5. Residence principle: The residence principle is used to allocate economic units to an economic territory. While each unit will have a physical locationthat can be assigned to a spatial reference (e.g. a geo-code, administrative area, country, river basin or accounting catchment), it is also necessary to determine if the unit is a part of a country’s economic territory. The residence of each unit is the economic territory within which it has the strongest connection, in other words, its centre of predominant economic interest.

The International Standard Industrial Classification (ISIC)

The ISIC distinguishes the following groups which are important for water accounting:-

ISIC 1-3 Agriculture, Forestry and Fishing

ISIC 5-33, Mining and quarrying

ISIC 41-43 Manufacturing and construction

ISIC 35 Electricity, gas steam and air conditioning supply

ISIC 36 Water collection, treatment and supply

ISIC 37 Sewerage

ISIC 38, 39, 45-99 Service industries

Linking Economic Accounting of Water with the System of National Accounts (SNA)

The System of National Accounts (SNA) is the internationally agreed standard set of recommendations on how to measure economic activities within a country. Standard concepts, definitions, classifications and accounting rules are applied to measure indicators, such as Gross Domestic Product (GDP), the most frequently quoted indicator of economic performance (UNSD 2008). All Southern African Development Community (SADC) Member States have National Accounts and report annually statistics on GDP to international institutions such as the International Monetary Fund (IMF). EAW is a satellite account of the System of National Accounts (SNA) in the sense that it expands the analytical capacity of national accounts by addressing water-related concerns in detail without over-burdening or disrupting the national accounting process. As a satellite account of national accounts, EAW has a similar structure to the SNA as it uses concepts, definitions and classifications consistent with the SNA, while not violating the fundamental concepts and principles of hydrology.

Advantages of linking EAW to the SNA

Closely linking economic accounting for water with the SNA has a number of advantages:

  • SNA is an internationally accepted standard for compiling economic accounts and has been adopted by SADC Member States. It provides a set of internationally agreed concepts, definitions and classification thus allowing for international comparison;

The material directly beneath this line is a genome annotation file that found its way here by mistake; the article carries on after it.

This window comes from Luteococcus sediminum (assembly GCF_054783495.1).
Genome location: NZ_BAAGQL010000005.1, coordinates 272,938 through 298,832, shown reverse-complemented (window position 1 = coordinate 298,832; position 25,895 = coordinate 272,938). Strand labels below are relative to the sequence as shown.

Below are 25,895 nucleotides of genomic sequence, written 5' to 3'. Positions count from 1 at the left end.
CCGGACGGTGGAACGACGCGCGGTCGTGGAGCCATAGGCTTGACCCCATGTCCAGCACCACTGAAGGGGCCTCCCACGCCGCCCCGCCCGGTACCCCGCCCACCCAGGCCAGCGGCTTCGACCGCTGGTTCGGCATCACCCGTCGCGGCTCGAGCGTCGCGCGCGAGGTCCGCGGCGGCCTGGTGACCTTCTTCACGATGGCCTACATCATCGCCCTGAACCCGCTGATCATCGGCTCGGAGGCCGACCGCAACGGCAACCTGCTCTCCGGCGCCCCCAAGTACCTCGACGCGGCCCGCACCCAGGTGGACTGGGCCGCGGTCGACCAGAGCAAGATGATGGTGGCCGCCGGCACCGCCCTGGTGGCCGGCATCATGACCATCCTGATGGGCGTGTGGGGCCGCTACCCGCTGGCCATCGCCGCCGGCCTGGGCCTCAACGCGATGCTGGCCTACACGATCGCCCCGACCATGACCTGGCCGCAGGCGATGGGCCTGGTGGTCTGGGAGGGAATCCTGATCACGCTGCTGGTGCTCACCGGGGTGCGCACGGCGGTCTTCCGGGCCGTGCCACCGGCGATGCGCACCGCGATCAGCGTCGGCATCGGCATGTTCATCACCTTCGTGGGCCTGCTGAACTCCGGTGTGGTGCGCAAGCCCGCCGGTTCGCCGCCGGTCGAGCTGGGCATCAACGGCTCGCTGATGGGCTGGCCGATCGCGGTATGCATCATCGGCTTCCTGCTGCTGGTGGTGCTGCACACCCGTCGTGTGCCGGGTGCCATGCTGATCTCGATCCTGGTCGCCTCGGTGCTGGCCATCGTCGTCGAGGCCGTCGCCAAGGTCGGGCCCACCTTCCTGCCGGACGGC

• Fitting EAW into the SNA framework improves the analysis of the relationship between the water sector and the economy;
  • The system of national accounts has a number of equations (identities), which can be used to check for consistency of data;
  • The accounting structures used also allow for the calculation of a number of indicators, which are precisely defined, consistent and closely linked with each other, because they are derived from a consistent data system; and
  • It allows evaluation of environment-economy tradeoffs, not by analysing sectoral policies in isolation, but in a comprehensive economic and environmental context.

EAW expands the SNA in several ways:

  • Expanding the national accounts asset boundary to include groundwater, water in dams and river, and glaciers as water assets and explicitly identifying infrastructure (produced assets) for mobilising water resources;
  • Expanding the system of national accounts by comparing physical information to the monetary accounts. EAW allows for the compilation of the accounts in both physical and monetary terms;
  • Introducing information on the relationship between the economy and the environment in terms of water abstractions, returns and pollution, thus allowing for the analysis of the impact in terms of quantity and quality of water caused by production and consumption activities of economic units; and
  • Separately indentifying expenditures for the protection and management of water resources including taxes, subsidies and the financing mechanisms.